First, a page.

Consider, though, that fiscal 2009 earnings were just 13 cents a share on $10.3 billion in revenue -- and fiscal 2011 earnings were 23 cents a share on $15.6 billion in revenue. Looking ahead, 2012 earnings could tally over 67 cents a share on $17.5 billion in revenue!
When you throw in the fact that Southwest is upgrading its fleet by taking delivery of 33 new Boeing (BA) 737-800 planes this year, things get even more bullish. Not only are these planes more fuel-efficient, they can carry an additional 38 passengers.
Yes, airlines are always risky stocks because they operate in such a difficult environment. But if you're afraid of buying into the irrational exuberance of the tech or financials rally, consider this bargain play.
Corning. On Jan. 25, I wrote a column for MarketWatch declaring that Corning (GLW) was a great bargain after a post-earnings sell-off. If you bought then, you'd be sitting on a nice 13% gain in about two months' time.
After further analysis, I remain convinced that Corning remains a great investment and that those gains are only the beginning of momentum we may see from this stock.
For starters, let's recap some recent difficulties, including waning demand for its patented Gorilla Glass, a mainstay of smartphone displays. That, coupled with price declines for LCD displays, caused a significant drop in 2011 profits and ate into its 2012 outlook. Also, Corning also previously warned that its fiscal first-quarter earnings could fall anywhere from 5% to 20% based on low prices and weaker demand. That could be a real pain for shareholders if the worst-case scenario plays out.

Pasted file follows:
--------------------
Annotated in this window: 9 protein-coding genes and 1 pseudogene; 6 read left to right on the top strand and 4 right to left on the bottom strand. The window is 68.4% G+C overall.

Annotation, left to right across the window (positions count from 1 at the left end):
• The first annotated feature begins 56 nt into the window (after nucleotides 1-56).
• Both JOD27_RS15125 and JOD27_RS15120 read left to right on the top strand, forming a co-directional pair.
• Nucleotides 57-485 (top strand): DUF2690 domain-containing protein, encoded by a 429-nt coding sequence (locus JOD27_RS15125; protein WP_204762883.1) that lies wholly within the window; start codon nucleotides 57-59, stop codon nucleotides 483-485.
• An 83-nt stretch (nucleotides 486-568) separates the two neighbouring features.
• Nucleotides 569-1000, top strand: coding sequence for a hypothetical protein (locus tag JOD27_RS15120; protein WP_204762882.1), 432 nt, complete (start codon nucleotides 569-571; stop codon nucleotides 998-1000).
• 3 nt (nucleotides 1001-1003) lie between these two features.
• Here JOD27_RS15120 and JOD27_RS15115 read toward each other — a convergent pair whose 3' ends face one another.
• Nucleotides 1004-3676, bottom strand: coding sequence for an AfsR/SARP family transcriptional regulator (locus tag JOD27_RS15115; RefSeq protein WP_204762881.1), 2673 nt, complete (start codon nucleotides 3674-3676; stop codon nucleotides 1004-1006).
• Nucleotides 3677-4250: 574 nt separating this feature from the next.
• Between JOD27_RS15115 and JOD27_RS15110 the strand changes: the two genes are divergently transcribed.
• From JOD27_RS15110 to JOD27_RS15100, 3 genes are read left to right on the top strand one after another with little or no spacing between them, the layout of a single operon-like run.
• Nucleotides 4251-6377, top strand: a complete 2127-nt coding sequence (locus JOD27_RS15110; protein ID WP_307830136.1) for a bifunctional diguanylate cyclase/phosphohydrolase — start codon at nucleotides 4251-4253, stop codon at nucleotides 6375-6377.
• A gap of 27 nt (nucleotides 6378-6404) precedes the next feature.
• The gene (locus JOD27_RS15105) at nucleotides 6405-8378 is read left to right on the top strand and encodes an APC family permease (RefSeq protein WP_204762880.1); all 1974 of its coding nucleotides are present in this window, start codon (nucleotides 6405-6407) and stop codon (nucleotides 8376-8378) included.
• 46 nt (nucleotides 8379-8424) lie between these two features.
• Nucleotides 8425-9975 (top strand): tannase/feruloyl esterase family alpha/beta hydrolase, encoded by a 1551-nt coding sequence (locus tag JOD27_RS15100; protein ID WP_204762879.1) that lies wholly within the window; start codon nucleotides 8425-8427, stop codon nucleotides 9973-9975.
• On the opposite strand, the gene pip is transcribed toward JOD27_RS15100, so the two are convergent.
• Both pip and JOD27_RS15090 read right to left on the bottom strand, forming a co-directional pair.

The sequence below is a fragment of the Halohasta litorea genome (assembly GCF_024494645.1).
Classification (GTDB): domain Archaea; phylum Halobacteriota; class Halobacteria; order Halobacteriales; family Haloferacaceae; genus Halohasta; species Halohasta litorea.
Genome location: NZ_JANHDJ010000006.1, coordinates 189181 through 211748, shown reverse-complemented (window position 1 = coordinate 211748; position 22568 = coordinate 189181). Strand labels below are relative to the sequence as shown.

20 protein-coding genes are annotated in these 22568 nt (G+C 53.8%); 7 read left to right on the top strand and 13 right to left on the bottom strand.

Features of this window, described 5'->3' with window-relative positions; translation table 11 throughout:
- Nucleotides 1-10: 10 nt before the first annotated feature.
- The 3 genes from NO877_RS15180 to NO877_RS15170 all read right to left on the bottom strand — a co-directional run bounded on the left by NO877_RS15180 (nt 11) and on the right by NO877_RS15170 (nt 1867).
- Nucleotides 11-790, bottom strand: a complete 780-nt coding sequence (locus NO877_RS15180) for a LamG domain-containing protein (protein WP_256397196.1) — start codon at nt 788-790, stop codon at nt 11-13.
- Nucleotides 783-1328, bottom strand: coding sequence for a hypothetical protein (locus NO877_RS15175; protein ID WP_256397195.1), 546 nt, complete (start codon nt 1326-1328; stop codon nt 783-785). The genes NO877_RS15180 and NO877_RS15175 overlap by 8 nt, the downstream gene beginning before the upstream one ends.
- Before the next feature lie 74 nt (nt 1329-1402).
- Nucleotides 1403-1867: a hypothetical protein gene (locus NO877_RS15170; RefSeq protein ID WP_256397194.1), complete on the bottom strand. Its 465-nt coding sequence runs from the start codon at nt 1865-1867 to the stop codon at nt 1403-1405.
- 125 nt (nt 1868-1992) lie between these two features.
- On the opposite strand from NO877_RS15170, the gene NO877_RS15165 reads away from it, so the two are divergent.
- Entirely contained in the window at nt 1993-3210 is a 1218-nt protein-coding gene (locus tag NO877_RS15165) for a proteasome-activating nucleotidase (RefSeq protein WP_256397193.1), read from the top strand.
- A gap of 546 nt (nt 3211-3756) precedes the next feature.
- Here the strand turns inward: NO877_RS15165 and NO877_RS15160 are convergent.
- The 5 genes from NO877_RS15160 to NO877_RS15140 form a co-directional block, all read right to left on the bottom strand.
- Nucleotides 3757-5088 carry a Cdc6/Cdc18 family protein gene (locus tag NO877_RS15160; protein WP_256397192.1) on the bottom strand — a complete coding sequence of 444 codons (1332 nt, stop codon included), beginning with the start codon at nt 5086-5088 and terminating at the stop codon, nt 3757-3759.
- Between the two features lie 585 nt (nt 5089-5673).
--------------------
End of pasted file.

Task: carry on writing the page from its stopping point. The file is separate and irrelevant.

However, long-term investors should look past this recent trouble and to the future. Corning has a revamped Gorilla Glass 2.0 just unveiled at the Consumer Electronics Show early this year, and the booming tablet and smartphone market means there's a good chance sales will pick back up for GLW.
Its LCD panel business, while weak, is also a good long-term play and represents 40% of 2011 sales. Let's not be naïve and think that the world will revert to those old tube-based TVs and computer monitors anytime soon, even if consumer spending isn't all its cracked up to be.
Another high-tech angle is Corning's fiber optic cable business for telecom use, representing over 25% of 2011 sales. While wireless technology is great, any company that uses physical cables is learning the importance of evolving beyond typical connections and into faster-speed lines such as fiber optics. This is a good growth business as digital demands continue to stress existing networks for all kind of corporations.
And if you calculate valuation based on full-year 2012 earnings of $1.60, you get an attractive price-to-earnings ratio of less than 9 at current pricing. This is after revenue has increased year-over-year sequentially since 2009, and quarter-over-quarter for nine periods in a row.
I'm not saying Corning will reclaim its 2011 peak of $23 a share. But if it just gets into the $20 range, you could be sitting on 40% to 50% returns in a year or two. And based on earnings of $1.60, a share price of $20 would give you a very reasonable price-to-earnings ratio of 12.5 -- a distinct possibility.
Jeff Reeves is the editor of InvestorPlace.com, and author of "The Frugal Investor's Guide to Buying Great Stocks." Write him at firstname.lastname@example.org, follow him on Twitter via @JeffReevesIP and become a fan of InvestorPlace on Facebook. As of this writing, he did not own a position in any of the aforementioned stocks.